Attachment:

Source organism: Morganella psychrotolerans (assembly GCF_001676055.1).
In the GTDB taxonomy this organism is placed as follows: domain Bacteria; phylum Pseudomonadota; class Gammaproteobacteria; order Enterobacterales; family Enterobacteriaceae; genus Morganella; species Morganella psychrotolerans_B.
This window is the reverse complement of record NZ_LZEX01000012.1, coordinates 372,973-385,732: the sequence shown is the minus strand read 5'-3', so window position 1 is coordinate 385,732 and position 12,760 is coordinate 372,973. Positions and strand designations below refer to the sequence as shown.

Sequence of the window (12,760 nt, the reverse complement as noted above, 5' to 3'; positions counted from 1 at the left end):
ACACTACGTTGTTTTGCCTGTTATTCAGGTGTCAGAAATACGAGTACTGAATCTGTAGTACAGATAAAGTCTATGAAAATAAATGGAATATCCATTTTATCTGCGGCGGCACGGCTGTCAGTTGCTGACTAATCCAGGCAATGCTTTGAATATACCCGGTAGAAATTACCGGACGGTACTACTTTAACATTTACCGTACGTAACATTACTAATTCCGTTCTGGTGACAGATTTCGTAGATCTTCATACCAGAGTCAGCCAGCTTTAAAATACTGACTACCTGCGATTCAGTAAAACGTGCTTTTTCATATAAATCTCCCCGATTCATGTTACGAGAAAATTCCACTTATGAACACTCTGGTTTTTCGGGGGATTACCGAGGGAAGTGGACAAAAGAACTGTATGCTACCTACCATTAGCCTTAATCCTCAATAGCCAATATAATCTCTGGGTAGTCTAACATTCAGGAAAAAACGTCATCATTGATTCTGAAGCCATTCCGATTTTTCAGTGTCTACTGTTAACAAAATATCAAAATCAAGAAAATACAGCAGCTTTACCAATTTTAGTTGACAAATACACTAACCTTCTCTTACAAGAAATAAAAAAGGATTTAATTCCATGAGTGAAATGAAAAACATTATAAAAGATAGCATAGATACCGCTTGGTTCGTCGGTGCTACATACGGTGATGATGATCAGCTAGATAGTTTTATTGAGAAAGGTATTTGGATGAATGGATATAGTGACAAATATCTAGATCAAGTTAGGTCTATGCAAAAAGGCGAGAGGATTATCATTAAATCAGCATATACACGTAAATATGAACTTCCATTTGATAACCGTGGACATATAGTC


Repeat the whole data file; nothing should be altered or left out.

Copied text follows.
Source organism: Morganella psychrotolerans (assembly GCF_001676055.1).
In the GTDB taxonomy this organism is placed as follows: domain Bacteria; phylum Pseudomonadota; class Gammaproteobacteria; order Enterobacterales; family Enterobacteriaceae; genus Morganella; species Morganella psychrotolerans_B.
This window is the reverse complement of record NZ_LZEX01000012.1, coordinates 372,973-385,732: the sequence shown is the minus strand read 5'-3', so window position 1 is coordinate 385,732 and position 12,760 is coordinate 372,973. Positions and strand designations below refer to the sequence as shown.

Sequence of the window (12,760 nt, the reverse complement as noted above, 5' to 3'; positions counted from 1 at the left end):
ACACTACGTTGTTTTGCCTGTTATTCAGGTGTCAGAAATACGAGTACTGAATCTGTAGTACAGATAAAGTCTATGAAAATAAATGGAATATCCATTTTATCTGCGGCGGCACGGCTGTCAGTTGCTGACTAATCCAGGCAATGCTTTGAATATACCCGGTAGAAATTACCGGACGGTACTACTTTAACATTTACCGTACGTAACATTACTAATTCCGTTCTGGTGACAGATTTCGTAGATCTTCATACCAGAGTCAGCCAGCTTTAAAATACTGACTACCTGCGATTCAGTAAAACGTGCTTTTTCATATAAATCTCCCCGATTCATGTTACGAGAAAATTCCACTTATGAACACTCTGGTTTTTCGGGGGATTACCGAGGGAAGTGGACAAAAGAACTGTATGCTACCTACCATTAGCCTTAATCCTCAATAGCCAATATAATCTCTGGGTAGTCTAACATTCAGGAAAAAACGTCATCATTGATTCTGAAGCCATTCCGATTTTTCAGTGTCTACTGTTAACAAAATATCAAAATCAAGAAAATACAGCAGCTTTACCAATTTTAGTTGACAAATACACTAACCTTCTCTTACAAGAAATAAAAAAGGATTTAATTCCATGAGTGAAATGAAAAACATTATAAAAGATAGCATAGATACCGCTTGGTTCGTCGGTGCTACATACGGTGATGATGATCAGCTAGATAGTTTTATTGAGAAAGGTATTTGGATGAATGGATATAGTGACAAATATCTAGATCAAGTTAGGTCTATGCAAAAAGGCGAGAGGATTATCATTAAATCAGCATATACACGTAAATATGAACTTCCATTTGATAACCGTGGACATATAGTC